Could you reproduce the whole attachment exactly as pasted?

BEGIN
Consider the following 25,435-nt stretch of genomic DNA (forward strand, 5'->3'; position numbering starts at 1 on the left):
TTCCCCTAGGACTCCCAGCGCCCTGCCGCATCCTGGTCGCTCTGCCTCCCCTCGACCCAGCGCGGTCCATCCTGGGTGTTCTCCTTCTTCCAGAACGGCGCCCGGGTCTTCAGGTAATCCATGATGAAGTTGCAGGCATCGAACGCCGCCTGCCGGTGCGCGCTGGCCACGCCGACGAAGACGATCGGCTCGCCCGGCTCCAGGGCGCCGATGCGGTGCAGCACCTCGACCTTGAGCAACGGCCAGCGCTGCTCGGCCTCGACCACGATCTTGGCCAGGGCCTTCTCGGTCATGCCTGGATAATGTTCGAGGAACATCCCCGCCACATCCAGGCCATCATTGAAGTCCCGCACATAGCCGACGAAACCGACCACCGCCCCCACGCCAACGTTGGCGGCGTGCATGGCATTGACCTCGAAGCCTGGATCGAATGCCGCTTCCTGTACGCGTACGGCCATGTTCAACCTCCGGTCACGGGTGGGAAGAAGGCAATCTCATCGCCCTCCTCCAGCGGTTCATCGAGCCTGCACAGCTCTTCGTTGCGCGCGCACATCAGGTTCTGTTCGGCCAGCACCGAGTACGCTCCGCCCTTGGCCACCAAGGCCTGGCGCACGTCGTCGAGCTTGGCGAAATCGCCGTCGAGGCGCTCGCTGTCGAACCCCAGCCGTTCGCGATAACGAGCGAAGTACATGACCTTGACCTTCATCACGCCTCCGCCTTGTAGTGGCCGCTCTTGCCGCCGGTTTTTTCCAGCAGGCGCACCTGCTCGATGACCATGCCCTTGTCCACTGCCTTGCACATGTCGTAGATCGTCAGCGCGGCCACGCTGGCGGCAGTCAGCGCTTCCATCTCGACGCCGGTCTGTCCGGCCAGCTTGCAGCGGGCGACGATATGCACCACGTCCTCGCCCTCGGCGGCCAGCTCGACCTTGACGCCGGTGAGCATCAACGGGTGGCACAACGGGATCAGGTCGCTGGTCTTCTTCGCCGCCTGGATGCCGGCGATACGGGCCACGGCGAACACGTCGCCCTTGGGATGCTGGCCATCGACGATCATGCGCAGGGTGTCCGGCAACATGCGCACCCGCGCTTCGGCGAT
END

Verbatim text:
Consider the following 25,435-nt stretch of genomic DNA (forward strand, 5'->3'; position numbering starts at 1 on the left):
TTCCCCTAGGACTCCCAGCGCCCTGCCGCATCCTGGTCGCTCTGCCTCCCCTCGACCCAGCGCGGTCCATCCTGGGTGTTCTCCTTCTTCCAGAACGGCGCCCGGGTCTTCAGGTAATCCATGATGAAGTTGCAGGCATCGAACGCCGCCTGCCGGTGCGCGCTGGCCACGCCGACGAAGACGATCGGCTCGCCCGGCTCCAGGGCGCCGATGCGGTGCAGCACCTCGACCTTGAGCAACGGCCAGCGCTGCTCGGCCTCGACCACGATCTTGGCCAGGGCCTTCTCGGTCATGCCTGGATAATGTTCGAGGAACATCCCCGCCACATCCAGGCCATCATTGAAGTCCCGCACATAGCCGACGAAACCGACCACCGCCCCCACGCCAACGTTGGCGGCGTGCATGGCATTGACCTCGAAGCCTGGATCGAATGCCGCTTCCTGTACGCGTACGGCCATGTTCAACCTCCGGTCACGGGTGGGAAGAAGGCAATCTCATCGCCCTCCTCCAGCGGTTCATCGAGCCTGCACAGCTCTTCGTTGCGCGCGCACATCAGGTTCTGTTCGGCCAGCACCGAGTACGCTCCGCCCTTGGCCACCAAGGCCTGGCGCACGTCGTCGAGCTTGGCGAAATCGCCGTCGAGGCGCTCGCTGTCGAACCCCAGCCGTTCGCGATAACGAGCGAAGTACATGACCTTGACCTTCATCACGCCTCCGCCTTGTAGTGGCCGCTCTTGCCGCCGGTTTTTTCCAGCAGGCGCACCTGCTCGATGACCATGCCCTTGTCCACTGCCTTGCACATGTCGTAGATCGTCAGCGCGGCCACGCTGGCGGCAGTCAGCGCTTCCATCTCGACGCCGGTCTGTCCGGCCAGCTTGCAGCGGGCGACGATATGCACCACGTCCTCGCCCTCGGCGGCCAGCTCGACCTTGACGCCGGTGAGCATCAACGGGTGGCACAACGGGATCAGGTCGCTGGTCTTCTTCGCCGCCTGGATGCCGGCGATACGGGCCACGGCGAACACGTCGCCCTTGGGATGCTGGCCATCGACGATCATGCGCAGGGTGTCCGGCAACATGCGCACCCGCGCTTCGGCGAT